This is somewhat disappointing to me.  Why?  It's probably because I was there for the beginning of Tim Drake's turn as Robin.  I bought the comics, including his solo series, which started back when I was still in high school.  Some of my favorite comics in my collection, which have survived multiple purges of the collection, are those comics.  In other words, I've been with this character since the beginning, and now I'm being told that all this stuff has never happened.

What really confuses me though isn't so much this but how all of this stuff ties together with the greater DC Universe.  Okay, I get it that they're now saying that Superman has only been doing his thing for about five years now.  Apparently Batman has been doing his thing a bit longer, but he's only been public for about the same amount of time.  So, it makes things a bit hard to squeeze in four Robins in that short amount of time.  I'm not even sure what the Batgirl situation is.  Apparently it was Barbara Gordon at first, just like before, but as for what happened when she was in the wheelchair hasn't been fully revealed.  Was Stephanie Brown ever Batgirl?  What about that silent Batgirl whose name I can't remember and never gave a crap about in the first place?  And was Barbara ever Oracle?  That one may have been answered, but I'm not sure.

If they have to get rid of stuff, then that's fine, but then how the heck does the Green Lantern stuff still work? How can you have four different ones in such a short period of time?  Was Hal Jordan ever possessed by Parallax?  Did the green/yellow war ever happen?  Blackest Night seems to be part of continuity, so it follows that all the rest of that stuff still counts too, right?  (Although any and all parts with the Golden Age Green Lantern, Alan Scott, must be altered at least somewhat.)

Okay, so when you think about it too much, it all really doesn't make that much sense.  Want to know a little trick though?


Stop thinking about it?  Why?


Here's the thing, you currently have 52 monthly books from DC Comics that comprise a single universe.  With this, you don't have just one guy coming up with all of these stories.  You don't even have a single editor.  Sure, DC has Geoff Johns, Jim Lee, and Dan Didio (not sure who does what now) overseeing the whole operation, but the point is that there are far too many books out there to be guided by one single creative vision.  Even if all of those editors focused solely on making sure the continuity made sense, you'd still have problems, and you'd have creators who are shackled by an arbitrary timeline.

I just can't bring myself to care about these kinds of details anymore.  Some of these characters have been around for over 70 years now, and even if you do a complete and total reboot, you're not going to get that many titles to all fit together.  If you want some continuity that makes sense, you have to buy the out-of-continuity books like the Superman and Batman Earth One books or the All Star line of comics.  As for Marvel, you have to get the MAX books or maybe even the Ultimate line of comics (but I imagine even those start to fall apart after some time).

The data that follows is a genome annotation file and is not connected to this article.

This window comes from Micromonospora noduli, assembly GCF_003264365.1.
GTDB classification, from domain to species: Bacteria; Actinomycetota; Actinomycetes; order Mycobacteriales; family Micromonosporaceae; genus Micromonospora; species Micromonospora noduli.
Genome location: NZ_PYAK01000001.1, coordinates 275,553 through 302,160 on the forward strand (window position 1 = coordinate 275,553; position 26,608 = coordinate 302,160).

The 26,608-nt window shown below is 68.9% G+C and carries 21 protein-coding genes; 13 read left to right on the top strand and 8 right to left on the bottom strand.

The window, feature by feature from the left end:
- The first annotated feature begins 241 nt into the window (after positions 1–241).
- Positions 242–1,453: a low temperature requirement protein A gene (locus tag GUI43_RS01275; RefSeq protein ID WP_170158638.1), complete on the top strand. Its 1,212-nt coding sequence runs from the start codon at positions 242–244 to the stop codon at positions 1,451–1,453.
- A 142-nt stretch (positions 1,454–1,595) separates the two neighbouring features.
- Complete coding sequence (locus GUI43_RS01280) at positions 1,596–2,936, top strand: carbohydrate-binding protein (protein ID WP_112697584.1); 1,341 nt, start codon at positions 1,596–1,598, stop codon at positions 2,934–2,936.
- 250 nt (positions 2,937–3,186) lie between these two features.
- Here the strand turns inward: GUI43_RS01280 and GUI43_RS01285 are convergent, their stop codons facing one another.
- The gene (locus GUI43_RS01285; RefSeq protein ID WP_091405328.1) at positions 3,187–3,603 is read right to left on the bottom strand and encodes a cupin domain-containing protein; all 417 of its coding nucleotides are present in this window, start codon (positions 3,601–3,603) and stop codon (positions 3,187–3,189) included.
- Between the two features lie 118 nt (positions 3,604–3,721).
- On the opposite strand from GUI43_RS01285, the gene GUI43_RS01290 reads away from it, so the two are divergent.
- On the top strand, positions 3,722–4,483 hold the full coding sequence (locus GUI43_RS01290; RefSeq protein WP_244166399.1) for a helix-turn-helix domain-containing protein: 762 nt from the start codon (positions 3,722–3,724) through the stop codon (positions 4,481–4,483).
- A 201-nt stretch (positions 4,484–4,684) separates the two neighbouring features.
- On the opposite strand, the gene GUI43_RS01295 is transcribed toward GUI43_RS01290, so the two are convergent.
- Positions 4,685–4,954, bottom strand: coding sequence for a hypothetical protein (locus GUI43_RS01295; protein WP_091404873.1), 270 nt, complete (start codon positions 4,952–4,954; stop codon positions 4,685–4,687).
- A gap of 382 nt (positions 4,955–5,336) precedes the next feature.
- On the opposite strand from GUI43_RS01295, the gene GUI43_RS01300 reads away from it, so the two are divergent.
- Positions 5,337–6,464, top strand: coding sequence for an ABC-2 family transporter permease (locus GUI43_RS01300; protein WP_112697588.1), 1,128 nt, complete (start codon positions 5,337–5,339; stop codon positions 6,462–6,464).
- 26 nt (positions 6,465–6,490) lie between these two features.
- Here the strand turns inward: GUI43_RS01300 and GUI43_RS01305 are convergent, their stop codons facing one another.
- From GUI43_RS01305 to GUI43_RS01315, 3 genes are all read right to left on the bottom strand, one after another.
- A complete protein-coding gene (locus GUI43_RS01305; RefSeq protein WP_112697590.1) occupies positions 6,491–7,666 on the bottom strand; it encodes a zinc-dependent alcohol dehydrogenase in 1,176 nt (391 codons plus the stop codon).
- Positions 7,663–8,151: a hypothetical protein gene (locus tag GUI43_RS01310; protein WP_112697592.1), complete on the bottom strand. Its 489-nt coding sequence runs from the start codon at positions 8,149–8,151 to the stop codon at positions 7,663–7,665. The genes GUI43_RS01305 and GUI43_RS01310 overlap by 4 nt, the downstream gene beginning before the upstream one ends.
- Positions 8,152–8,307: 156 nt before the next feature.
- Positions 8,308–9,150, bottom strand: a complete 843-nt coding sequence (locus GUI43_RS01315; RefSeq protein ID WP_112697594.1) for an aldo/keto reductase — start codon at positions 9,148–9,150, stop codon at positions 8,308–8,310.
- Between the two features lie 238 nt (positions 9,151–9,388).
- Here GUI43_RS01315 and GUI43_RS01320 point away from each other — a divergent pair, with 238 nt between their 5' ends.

Now I'm not saying that I want the major publishers to abandon continuity all together.  I don't want to find out that Hal Jordon was the first Green Lantern of Earth one month and then the next month it was Kyle Rayner.  But what I don't want is an exact timeline of how the rich, complex history of the Earth's Green Lantern Corps suddenly fits into a meager five year timeline.  Crap, stop using the term "five years" entirely.  How long ago was it?  Not long ago.  That's good enough.  The more precise they try to be with this stuff, the less sense it's going to make.

Personally, I think that one of the best bits of fixing continuity occurred within the pages of The Amazing Spider-Man several years ago.  There was an awful story that revealed that Norman Osborn knocked up Gwen Stacy back when she was dating Peter Parker.  That's horrible.  But guess what?  Instead of telling a story that revisits that mistake and tries to "undo" it, the writers have just been ignoring it.  It's been several years now.  If anybody liked it, they can read those comics and pretend like they happened.  As far as I'm concerned, it was all one giant typo.

So, all those problems I mentioned up at the top?  This was the first time I ever actually thought about them.  As far as I'm concerned, Tim Drake was Robin, and I have the comics to prove it.

Saturday, September 15, 2012

Comics Roundup for 9/12/12

Got a lot, gonna keep these short:

Avengers Versus X-Men #11 (of 12) - A good issue, and it's pretty much just The Marvel Universe Versus a Cyclops-Phoenix right now.  Thanks a lot, online media, for ruining who dies in this one (on the morning it came out).  But does anybody ever really stay dead?  I believe Marvel when they say that there are no plans to bring Xavier back anytime soon, but it would be silly to think that he'll never be back.